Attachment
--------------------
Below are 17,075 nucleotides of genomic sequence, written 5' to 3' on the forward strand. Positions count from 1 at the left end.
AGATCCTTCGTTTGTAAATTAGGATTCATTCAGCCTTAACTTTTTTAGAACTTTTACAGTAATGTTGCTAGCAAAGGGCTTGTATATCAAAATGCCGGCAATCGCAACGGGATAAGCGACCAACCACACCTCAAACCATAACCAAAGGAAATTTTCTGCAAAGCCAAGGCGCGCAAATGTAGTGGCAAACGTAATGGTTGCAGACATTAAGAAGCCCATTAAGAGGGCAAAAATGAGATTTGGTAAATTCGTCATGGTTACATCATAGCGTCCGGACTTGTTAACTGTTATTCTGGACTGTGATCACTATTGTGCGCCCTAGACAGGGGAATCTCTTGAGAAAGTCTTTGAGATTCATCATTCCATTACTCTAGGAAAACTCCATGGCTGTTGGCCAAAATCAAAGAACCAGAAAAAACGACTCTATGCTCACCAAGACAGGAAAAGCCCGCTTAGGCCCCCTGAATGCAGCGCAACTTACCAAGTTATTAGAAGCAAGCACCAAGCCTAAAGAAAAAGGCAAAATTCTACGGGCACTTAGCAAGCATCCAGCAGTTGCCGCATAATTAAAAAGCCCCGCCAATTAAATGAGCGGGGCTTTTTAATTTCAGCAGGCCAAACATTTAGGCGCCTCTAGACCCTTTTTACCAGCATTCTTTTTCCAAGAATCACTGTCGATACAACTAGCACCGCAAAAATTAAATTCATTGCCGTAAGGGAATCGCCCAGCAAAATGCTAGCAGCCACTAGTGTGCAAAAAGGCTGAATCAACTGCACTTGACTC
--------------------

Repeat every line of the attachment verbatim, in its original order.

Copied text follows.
Below are 17,075 nucleotides of genomic sequence, written 5' to 3' on the forward strand. Positions count from 1 at the left end.
AGATCCTTCGTTTGTAAATTAGGATTCATTCAGCCTTAACTTTTTTAGAACTTTTACAGTAATGTTGCTAGCAAAGGGCTTGTATATCAAAATGCCGGCAATCGCAACGGGATAAGCGACCAACCACACCTCAAACCATAACCAAAGGAAATTTTCTGCAAAGCCAAGGCGCGCAAATGTAGTGGCAAACGTAATGGTTGCAGACATTAAGAAGCCCATTAAGAGGGCAAAAATGAGATTTGGTAAATTCGTCATGGTTACATCATAGCGTCCGGACTTGTTAACTGTTATTCTGGACTGTGATCACTATTGTGCGCCCTAGACAGGGGAATCTCTTGAGAAAGTCTTTGAGATTCATCATTCCATTACTCTAGGAAAACTCCATGGCTGTTGGCCAAAATCAAAGAACCAGAAAAAACGACTCTATGCTCACCAAGACAGGAAAAGCCCGCTTAGGCCCCCTGAATGCAGCGCAACTTACCAAGTTATTAGAAGCAAGCACCAAGCCTAAAGAAAAAGGCAAAATTCTACGGGCACTTAGCAAGCATCCAGCAGTTGCCGCATAATTAAAAAGCCCCGCCAATTAAATGAGCGGGGCTTTTTAATTTCAGCAGGCCAAACATTTAGGCGCCTCTAGACCCTTTTTACCAGCATTCTTTTTCCAAGAATCACTGTCGATACAACTAGCACCGCAAAAATTAAATTCATTGCCGTAAGGGAATCGCCCAGCAAAATGCTAGCAGCCACTAGTGTGCAAAAAGGCTGAATCAACTGCACTTGACTC